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Space Platform by Murray Leinster

Space platform by murray leinster Chapter 1 There wasnt anything underneath but clouds, and there wasnt anything overhead but sky. Joe Kenmore looked out the plane window past the copilots shoulder. He stared ahead to where the sky and cloud bank joinedit was many miles awayand tried to picture the job before him. Back in the cargo space of the plane there were four big crates. They.

Contained the pilot gyros for the most important object then being built on earth, and it wouldnt work properly without them. It was Joes job to take that highly specialized, magnificently precise machinery to its destination, help to install it, and see to its checking after it was installed. He felt uneasy. Of course the pilot and copilotthe only two other people on the transport planeknew their stuff. Every imaginable precaution would be taken to make sure that a critically essential.

Device like the pilot gyro assembly would get safely where it belonged. it would beit was beingtreated as if it were a crate of eggs instead of massive metal, smoothed and polished and lapped to a precision practically unheard of. But just the same Joe was worried. Hed seen the pilot gyro assembly made. Hed helped on it. He knew how many times a thousandth of an inch had been split in machining its bearings, and the breathweight balance of its moving parts. Hed have liked to be back in the cargo compartment with it,.

But only the pilots cabin was pressurized, and the ship was at eighteen thousand feet, flying west by south. He tried to get his mind off that impulse by remembering that at eighteen thousand feet a good half of the air on Earth was underneath him, and by hoping that the other half would be as easy to rise above when the gyros were finally in place and starting out for space. The gyros, of course, were now on their way to be installed in the artificial satellite.

To be blasted up and set in an orbit around the earth as the initial stage of that figurative stepladder by which men would make their first attempt to reach the stars. Until that Space Platform left the ground, the gyros were Joes responsibility. The planes copilot leaned back in his chair and stretched luxuriously. He loosened his safety belt and got up. He stepped carefully past the column between the right and lefthand pilot seats. That column contained a fraction of the innumerable dials and controls the.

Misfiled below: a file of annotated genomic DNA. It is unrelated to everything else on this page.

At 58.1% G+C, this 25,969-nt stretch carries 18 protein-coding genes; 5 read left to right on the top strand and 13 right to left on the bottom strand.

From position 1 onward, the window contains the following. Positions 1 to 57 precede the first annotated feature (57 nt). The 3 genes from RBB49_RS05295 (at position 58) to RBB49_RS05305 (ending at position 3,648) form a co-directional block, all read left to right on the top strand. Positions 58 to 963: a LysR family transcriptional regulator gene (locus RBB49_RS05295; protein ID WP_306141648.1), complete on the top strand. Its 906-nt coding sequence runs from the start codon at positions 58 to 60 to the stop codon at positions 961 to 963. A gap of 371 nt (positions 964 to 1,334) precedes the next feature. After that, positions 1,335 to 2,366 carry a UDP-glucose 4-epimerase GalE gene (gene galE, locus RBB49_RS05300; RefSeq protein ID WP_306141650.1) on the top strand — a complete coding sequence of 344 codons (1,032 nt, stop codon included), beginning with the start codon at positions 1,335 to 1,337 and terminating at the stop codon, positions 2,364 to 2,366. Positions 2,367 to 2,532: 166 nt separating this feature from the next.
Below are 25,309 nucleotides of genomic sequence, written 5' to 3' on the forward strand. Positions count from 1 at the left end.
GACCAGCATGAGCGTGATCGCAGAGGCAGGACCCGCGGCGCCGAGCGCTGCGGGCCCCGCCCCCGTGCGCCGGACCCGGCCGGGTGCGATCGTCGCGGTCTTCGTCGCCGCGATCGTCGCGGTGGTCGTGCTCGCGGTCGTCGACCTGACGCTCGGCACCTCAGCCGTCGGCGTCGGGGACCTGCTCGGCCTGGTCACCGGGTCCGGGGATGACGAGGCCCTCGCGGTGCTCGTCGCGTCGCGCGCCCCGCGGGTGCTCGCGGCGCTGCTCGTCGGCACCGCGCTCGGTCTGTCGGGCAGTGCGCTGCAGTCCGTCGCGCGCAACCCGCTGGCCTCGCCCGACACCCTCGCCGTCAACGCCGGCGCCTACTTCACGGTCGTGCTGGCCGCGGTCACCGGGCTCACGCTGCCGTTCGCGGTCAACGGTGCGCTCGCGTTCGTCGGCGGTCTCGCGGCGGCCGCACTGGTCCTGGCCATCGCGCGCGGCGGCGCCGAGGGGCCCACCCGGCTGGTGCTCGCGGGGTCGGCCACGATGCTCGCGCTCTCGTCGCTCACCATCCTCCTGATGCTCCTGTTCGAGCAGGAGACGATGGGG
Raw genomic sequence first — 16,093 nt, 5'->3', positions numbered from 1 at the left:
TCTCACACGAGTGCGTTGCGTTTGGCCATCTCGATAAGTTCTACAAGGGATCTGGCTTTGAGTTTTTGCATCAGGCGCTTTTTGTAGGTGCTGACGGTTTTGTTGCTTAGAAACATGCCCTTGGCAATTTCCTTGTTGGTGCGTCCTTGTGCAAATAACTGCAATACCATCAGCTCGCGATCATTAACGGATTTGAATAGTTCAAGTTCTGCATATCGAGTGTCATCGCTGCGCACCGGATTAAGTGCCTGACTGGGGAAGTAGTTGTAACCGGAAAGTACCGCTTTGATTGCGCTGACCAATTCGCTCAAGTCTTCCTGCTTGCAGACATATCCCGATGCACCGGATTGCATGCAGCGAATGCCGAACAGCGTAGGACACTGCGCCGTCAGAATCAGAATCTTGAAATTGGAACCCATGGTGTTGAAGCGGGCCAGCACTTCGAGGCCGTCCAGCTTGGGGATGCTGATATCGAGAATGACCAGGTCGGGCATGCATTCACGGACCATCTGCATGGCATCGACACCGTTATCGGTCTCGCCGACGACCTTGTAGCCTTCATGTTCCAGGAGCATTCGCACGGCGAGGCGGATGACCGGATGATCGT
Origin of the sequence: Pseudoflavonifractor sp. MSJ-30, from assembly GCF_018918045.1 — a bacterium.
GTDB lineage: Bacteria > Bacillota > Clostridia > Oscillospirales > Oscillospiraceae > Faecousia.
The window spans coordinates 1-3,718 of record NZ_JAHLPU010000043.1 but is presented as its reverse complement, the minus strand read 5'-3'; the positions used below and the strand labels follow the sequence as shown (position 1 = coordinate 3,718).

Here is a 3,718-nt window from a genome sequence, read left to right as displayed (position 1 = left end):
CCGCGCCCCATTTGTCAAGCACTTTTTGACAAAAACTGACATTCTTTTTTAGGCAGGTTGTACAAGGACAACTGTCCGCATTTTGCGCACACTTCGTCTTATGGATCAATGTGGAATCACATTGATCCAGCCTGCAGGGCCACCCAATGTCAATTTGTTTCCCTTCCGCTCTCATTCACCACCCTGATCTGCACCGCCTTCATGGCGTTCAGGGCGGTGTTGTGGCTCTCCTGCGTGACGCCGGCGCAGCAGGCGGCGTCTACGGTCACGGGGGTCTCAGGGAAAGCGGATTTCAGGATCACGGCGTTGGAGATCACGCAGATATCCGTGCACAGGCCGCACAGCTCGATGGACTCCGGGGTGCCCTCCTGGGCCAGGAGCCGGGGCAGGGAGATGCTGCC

Pilots of a modern multiengine plane have to watch and handle. the copilot went to the coffeepot and flipped a switch. Joe fidgeted again on his improvised seat. Again he wished that he could be riding in back with the crates. But it would be silly to insist on perching somewhere in the freight compartment. There was a steady roaring in the cabinthe motors. Ones ears got accustomed to it, and by now the noise sounded as if it were heard through cushions. Presently the coffeepot.

Bubbled, unheard. the copilot lighted a cigarette. then he drew a paper cup of coffee and handed it to the pilot. The pilot seemed negligently to contemplate some dozens of dials, all of which were duly duplicated on the righthand, copilots side. The copilot glanced at Joe. Coffee? Thanks, said Joe. He took the paper cup.

The copilot said: everything okay with you? Im all right, said Joe. He realized that the copilot felt talkative. He explained: Those crates Im traveling with. The family firms been working on that machinery for months. It was finished with the final grinding done practically with feather dusters. I cant help worrying about it. There was four months work in just lapping the shafts and balancing rotors. We made a telescope mounting once, for an observatory in South.

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